In the 1990s China dumped graphite on the market to earn foreign exchange which caused a significant decline in prices. Much like rare earths, this essentially killed the industry in the west and graphite prices remained low until about 2005 due to excess production capacity in China. Then the growth in China, the commodity super cycle and resultant demand from the steel industry caused graphite prices to increase until they reached record levels in 2012. Shortages were reported. Unfortunately for the graphite producers, high prices did not last long as a slowdown in the Chinese economy and declining steel demand quickly caused prices to fall back. No new mines were built in the west during this period.
Since that time prices have been sideways to down as the industry waits for steel demand to recover and for the lithium ion battery (“LiB”) market to get big enough to drive prices on its own as has happened with lithium and cobalt. LiBs were not a factor with respect to demand in 2012 but have been growing at 20%pa due to the proliferation of handheld devices such as cell phones, camera, laptops, power tools, etc. Electric vehicles and grid storage are huge markets which are still in their infancy. LiBs already account for 25% of flake graphite demand and manufacturing plants under construction are expected to triple demand by 2021. This will require flake graphite production to double in that period of time
Currently, China produces 70 to 80% of the world’s graphite and 100 per cent of the natural graphite used in LiBs. Because of this dependence on China, as well as the importance of graphite to the economy, both the EU and the US have declared graphite a supply critical mineral.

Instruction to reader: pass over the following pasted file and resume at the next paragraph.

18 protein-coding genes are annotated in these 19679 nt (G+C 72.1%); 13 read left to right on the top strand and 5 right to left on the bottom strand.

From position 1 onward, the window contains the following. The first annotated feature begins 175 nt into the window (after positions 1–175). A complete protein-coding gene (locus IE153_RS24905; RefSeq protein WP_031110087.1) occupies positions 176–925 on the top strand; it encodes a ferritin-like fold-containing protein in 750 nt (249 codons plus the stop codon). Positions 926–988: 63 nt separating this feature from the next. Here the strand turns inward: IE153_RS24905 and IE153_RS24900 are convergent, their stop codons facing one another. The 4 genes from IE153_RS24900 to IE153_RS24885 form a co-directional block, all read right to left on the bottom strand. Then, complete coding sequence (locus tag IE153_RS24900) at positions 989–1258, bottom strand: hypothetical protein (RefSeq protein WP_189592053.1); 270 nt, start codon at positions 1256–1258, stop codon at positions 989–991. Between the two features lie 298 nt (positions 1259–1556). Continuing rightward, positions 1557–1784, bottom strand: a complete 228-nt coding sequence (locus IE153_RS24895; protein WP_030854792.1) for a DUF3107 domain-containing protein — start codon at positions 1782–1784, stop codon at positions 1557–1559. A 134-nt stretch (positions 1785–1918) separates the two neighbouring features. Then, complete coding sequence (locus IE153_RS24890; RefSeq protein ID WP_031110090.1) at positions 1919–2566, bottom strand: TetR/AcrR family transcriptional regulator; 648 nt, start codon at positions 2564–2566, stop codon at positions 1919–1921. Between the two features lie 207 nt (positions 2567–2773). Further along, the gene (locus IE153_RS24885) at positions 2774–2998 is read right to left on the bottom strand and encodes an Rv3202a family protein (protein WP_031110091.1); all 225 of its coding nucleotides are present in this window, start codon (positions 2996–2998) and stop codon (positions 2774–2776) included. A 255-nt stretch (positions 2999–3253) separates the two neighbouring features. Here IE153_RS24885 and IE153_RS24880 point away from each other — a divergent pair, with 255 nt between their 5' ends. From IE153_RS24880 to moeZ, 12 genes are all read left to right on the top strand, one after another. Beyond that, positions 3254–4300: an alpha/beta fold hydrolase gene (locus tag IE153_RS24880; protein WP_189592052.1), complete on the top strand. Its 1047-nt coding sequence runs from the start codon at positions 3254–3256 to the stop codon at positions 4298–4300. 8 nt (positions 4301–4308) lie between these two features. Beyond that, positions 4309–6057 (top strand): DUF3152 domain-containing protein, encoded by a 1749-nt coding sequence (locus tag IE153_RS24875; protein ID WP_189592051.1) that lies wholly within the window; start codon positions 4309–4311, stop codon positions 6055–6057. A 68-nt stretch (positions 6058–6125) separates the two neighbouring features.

The future direction of Chinese production will be a significant factor in determining where graphite prices go. Traditionally, Shandong Province was the center of graphite mining in China but its production is declining due to the depletion of ore reserves and stricter enforcement of environmental regulations. As Shandong was the main source of large and extra large flake graphite, production of these grades is also declining. Mining has transitioned to Heilongjiang Province and it is now the major producer. There are two main producing areas in Heilongjiang, Jixi/Mashan and Luobei, both of which produce mainly small flake.
The Jixi/Mashan region is the largest and is operating near full capacity. There do not appear to be any new mines planned or under construction. Luobei was principally built to serve the LiB market and is only operating at 30 per cent capacity. For this reason, it is unlikely small flake prices will increase in the short term until the significant growth in EVs/LiBs consumes this excess capacity.
The market for large and XL flake graphite is much more robust, in part because of declining Shandong production but also because expandable graphite is the fastest growing market along with LiBs. Expandable graphite is principally made from large/XL flake. It is used in thermal management for consumer electronics and many industrial applications including heat and corrosion resistant gaskets and fire retardants. The latter market is expected to grow rapidly as the use of brominated flame retardants is is phased out or banned. Fuel cells and flow batteries are also new and potentially large markets for expandable graphite. Also, the steel industry is a significant user of large flake and its recovery will put additional pressure on large flake prices.
Annual Chinese demand for expandable graphite is approximately 70,000 tonnes. China only produces 25,000tpa of +50 mesh flake and the balance is made up of less desirable +80 mesh flake. The demand for expandable graphite with very high expansion rates is growing even more rapidly and this requires +32 mesh flake graphite. There is currently a shortage of both +50 mesh and +32 mesh material in China as there is in the rest of Asia as well as Europe. China has now started to import +50 mesh concentrates from Madagascar.
In the short to medium term the graphite opportunity is clearly in the large/XL flake markets which are high price and high margin with supply shortages. Longer term, new western sources of small flake production will be required to meet the expected growth in the EV/LiB markets and provide security of supply.